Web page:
A new poll finds North Shore residents aren’t keen on the plan for municipalities to sue oil companies for climate change damages, as the City of Vancouver now plans to do. It’s a divisive issue.
It’s true, our infrastructure is already taking a very expensive beating thanks to the climate crisis. And we have every reason to believe things will get worse before they get better.
But there’s also a very large risk of this lawsuit becoming a big waste of money if the case fails on its merits in court. No matter the outcome, we predict it will spend years going through appeals.
At worst, it could prove to be a costly distraction from the much larger struggle we must face – learning to live without carbon. The fight against climate change cannot be won in a courtroom. It can only come from the policies that are enacted by our Parliament, legislatures and municipal councils.
There are regulatory approaches like mandating an end to the sale of internal combustion vehicles and requiring higher efficiency buildings. There are large-scale measures like unplugging our power grids from fossil fuels. There are incentives to encourage wider adoption of energy retrofits. There is more research and development that industry must do to clean up its own act. And there are planning approaches like concentrating our growing population within more efficient communities.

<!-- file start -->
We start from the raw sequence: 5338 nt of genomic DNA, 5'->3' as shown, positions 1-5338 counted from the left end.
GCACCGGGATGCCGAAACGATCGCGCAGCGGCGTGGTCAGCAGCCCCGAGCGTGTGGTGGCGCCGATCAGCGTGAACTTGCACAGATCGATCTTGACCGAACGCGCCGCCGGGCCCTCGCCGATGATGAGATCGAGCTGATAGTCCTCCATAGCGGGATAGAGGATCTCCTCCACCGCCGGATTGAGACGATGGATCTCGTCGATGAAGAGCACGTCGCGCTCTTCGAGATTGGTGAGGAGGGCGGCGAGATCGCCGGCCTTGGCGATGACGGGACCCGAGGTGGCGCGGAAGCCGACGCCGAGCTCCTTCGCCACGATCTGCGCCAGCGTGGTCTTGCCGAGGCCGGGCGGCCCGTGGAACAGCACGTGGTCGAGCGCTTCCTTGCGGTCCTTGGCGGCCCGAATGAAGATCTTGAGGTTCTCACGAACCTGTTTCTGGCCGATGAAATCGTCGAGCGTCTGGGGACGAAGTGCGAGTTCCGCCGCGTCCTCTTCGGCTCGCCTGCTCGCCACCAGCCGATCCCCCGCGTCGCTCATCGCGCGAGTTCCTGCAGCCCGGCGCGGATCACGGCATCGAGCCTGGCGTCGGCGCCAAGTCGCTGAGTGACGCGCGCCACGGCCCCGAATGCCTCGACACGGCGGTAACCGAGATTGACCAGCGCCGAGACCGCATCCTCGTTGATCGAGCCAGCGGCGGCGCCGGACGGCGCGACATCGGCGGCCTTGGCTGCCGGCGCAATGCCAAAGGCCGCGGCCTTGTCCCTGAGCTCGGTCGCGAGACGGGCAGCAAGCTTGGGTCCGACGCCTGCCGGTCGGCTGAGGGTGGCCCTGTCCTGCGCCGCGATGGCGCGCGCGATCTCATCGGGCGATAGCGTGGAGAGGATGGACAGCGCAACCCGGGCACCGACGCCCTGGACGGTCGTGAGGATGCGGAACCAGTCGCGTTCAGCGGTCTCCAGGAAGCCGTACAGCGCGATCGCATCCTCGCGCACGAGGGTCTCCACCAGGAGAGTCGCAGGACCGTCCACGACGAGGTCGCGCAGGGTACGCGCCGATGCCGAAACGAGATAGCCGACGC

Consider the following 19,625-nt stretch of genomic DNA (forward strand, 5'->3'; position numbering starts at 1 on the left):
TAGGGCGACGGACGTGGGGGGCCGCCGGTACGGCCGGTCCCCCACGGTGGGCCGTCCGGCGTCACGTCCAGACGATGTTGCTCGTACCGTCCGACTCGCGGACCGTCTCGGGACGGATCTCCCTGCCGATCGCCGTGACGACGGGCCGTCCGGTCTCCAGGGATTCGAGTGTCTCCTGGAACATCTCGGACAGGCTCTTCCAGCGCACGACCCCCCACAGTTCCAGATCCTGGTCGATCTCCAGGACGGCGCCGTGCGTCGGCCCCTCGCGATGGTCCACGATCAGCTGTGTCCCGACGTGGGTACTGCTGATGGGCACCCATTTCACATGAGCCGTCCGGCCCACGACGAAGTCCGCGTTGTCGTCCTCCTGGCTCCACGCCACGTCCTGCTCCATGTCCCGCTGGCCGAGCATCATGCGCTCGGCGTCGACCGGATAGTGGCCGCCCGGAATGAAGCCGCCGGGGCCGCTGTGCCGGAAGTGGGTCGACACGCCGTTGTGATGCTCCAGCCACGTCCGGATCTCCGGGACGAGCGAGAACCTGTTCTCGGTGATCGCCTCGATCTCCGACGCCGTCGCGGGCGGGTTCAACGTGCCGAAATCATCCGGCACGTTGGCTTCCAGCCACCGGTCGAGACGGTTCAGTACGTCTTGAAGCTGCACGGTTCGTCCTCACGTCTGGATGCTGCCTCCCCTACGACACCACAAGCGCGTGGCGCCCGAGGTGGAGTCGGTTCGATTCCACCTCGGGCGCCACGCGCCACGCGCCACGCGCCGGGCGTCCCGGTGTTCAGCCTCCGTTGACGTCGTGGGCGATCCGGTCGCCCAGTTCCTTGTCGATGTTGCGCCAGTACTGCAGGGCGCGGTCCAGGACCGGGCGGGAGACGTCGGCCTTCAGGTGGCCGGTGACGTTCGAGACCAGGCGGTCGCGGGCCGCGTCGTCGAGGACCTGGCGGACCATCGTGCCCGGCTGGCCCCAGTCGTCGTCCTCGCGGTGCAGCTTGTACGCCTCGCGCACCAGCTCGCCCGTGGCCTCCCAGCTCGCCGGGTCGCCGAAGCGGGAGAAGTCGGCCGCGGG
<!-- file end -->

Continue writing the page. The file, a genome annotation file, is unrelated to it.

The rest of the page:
These are areas where our local councils are already failing to do the utmost, especially in the North Shore's two district municipalities.
If we cannot accept these incremental changes in our way of living, we have no choice but to face ones that are far more ominous.
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